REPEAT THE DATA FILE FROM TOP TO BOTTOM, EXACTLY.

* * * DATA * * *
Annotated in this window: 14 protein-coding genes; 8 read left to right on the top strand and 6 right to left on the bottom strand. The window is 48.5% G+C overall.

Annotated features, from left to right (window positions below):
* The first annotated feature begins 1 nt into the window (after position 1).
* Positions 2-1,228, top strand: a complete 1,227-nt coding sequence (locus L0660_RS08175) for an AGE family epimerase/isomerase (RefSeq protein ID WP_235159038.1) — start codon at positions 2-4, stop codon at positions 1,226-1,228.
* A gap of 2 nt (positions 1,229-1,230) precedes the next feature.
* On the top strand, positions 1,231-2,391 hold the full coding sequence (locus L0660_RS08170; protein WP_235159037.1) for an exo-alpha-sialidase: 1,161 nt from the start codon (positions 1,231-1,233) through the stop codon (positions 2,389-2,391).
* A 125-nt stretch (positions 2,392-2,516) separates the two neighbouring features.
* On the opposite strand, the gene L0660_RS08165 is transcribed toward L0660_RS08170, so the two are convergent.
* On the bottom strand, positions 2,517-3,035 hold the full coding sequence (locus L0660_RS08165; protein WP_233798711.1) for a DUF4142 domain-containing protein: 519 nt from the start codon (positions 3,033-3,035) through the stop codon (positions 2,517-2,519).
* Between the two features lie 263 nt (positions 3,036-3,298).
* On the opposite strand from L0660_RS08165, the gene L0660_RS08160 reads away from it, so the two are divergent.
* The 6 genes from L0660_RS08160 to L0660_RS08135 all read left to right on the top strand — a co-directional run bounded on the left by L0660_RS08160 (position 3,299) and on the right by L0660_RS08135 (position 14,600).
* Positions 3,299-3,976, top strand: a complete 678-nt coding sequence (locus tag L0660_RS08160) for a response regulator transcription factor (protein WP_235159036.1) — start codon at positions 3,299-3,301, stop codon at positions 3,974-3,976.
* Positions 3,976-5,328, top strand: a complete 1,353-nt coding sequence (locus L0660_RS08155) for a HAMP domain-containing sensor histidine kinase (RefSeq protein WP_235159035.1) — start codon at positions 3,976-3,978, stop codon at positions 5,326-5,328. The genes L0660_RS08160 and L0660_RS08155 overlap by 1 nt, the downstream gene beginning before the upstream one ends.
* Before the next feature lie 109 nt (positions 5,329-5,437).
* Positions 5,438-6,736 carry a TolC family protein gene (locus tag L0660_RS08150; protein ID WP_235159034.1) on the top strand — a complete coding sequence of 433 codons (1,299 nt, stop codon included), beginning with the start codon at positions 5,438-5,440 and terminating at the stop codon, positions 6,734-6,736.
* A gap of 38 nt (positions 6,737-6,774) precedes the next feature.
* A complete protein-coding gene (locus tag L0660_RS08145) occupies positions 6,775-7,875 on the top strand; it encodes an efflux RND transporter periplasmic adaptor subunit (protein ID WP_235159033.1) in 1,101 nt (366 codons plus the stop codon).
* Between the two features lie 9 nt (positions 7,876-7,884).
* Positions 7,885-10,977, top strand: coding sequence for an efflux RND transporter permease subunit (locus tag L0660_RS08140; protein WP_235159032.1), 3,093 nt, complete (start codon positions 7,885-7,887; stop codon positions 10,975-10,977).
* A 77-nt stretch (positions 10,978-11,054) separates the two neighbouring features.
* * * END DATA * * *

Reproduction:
Annotated in this window: 14 protein-coding genes; 8 read left to right on the top strand and 6 right to left on the bottom strand. The window is 48.5% G+C overall.

Annotated features, from left to right (window positions below):
* The first annotated feature begins 1 nt into the window (after position 1).
* Positions 2-1,228, top strand: a complete 1,227-nt coding sequence (locus L0660_RS08175) for an AGE family epimerase/isomerase (RefSeq protein ID WP_235159038.1) — start codon at positions 2-4, stop codon at positions 1,226-1,228.
* A gap of 2 nt (positions 1,229-1,230) precedes the next feature.
* On the top strand, positions 1,231-2,391 hold the full coding sequence (locus L0660_RS08170; protein WP_235159037.1) for an exo-alpha-sialidase: 1,161 nt from the start codon (positions 1,231-1,233) through the stop codon (positions 2,389-2,391).
* A 125-nt stretch (positions 2,392-2,516) separates the two neighbouring features.
* On the opposite strand, the gene L0660_RS08165 is transcribed toward L0660_RS08170, so the two are convergent.
* On the bottom strand, positions 2,517-3,035 hold the full coding sequence (locus L0660_RS08165; protein WP_233798711.1) for a DUF4142 domain-containing protein: 519 nt from the start codon (positions 3,033-3,035) through the stop codon (positions 2,517-2,519).
* Between the two features lie 263 nt (positions 3,036-3,298).
* On the opposite strand from L0660_RS08165, the gene L0660_RS08160 reads away from it, so the two are divergent.
* The 6 genes from L0660_RS08160 to L0660_RS08135 all read left to right on the top strand — a co-directional run bounded on the left by L0660_RS08160 (position 3,299) and on the right by L0660_RS08135 (position 14,600).
* Positions 3,299-3,976, top strand: a complete 678-nt coding sequence (locus tag L0660_RS08160) for a response regulator transcription factor (protein WP_235159036.1) — start codon at positions 3,299-3,301, stop codon at positions 3,974-3,976.
* Positions 3,976-5,328, top strand: a complete 1,353-nt coding sequence (locus L0660_RS08155) for a HAMP domain-containing sensor histidine kinase (RefSeq protein WP_235159035.1) — start codon at positions 3,976-3,978, stop codon at positions 5,326-5,328. The genes L0660_RS08160 and L0660_RS08155 overlap by 1 nt, the downstream gene beginning before the upstream one ends.
* Before the next feature lie 109 nt (positions 5,329-5,437).
* Positions 5,438-6,736 carry a TolC family protein gene (locus tag L0660_RS08150; protein ID WP_235159034.1) on the top strand — a complete coding sequence of 433 codons (1,299 nt, stop codon included), beginning with the start codon at positions 5,438-5,440 and terminating at the stop codon, positions 6,734-6,736.
* A gap of 38 nt (positions 6,737-6,774) precedes the next feature.
* A complete protein-coding gene (locus tag L0660_RS08145) occupies positions 6,775-7,875 on the top strand; it encodes an efflux RND transporter periplasmic adaptor subunit (protein ID WP_235159033.1) in 1,101 nt (366 codons plus the stop codon).
* Between the two features lie 9 nt (positions 7,876-7,884).
* Positions 7,885-10,977, top strand: coding sequence for an efflux RND transporter permease subunit (locus tag L0660_RS08140; protein WP_235159032.1), 3,093 nt, complete (start codon positions 7,885-7,887; stop codon positions 10,975-10,977).
* A 77-nt stretch (positions 10,978-11,054) separates the two neighbouring features.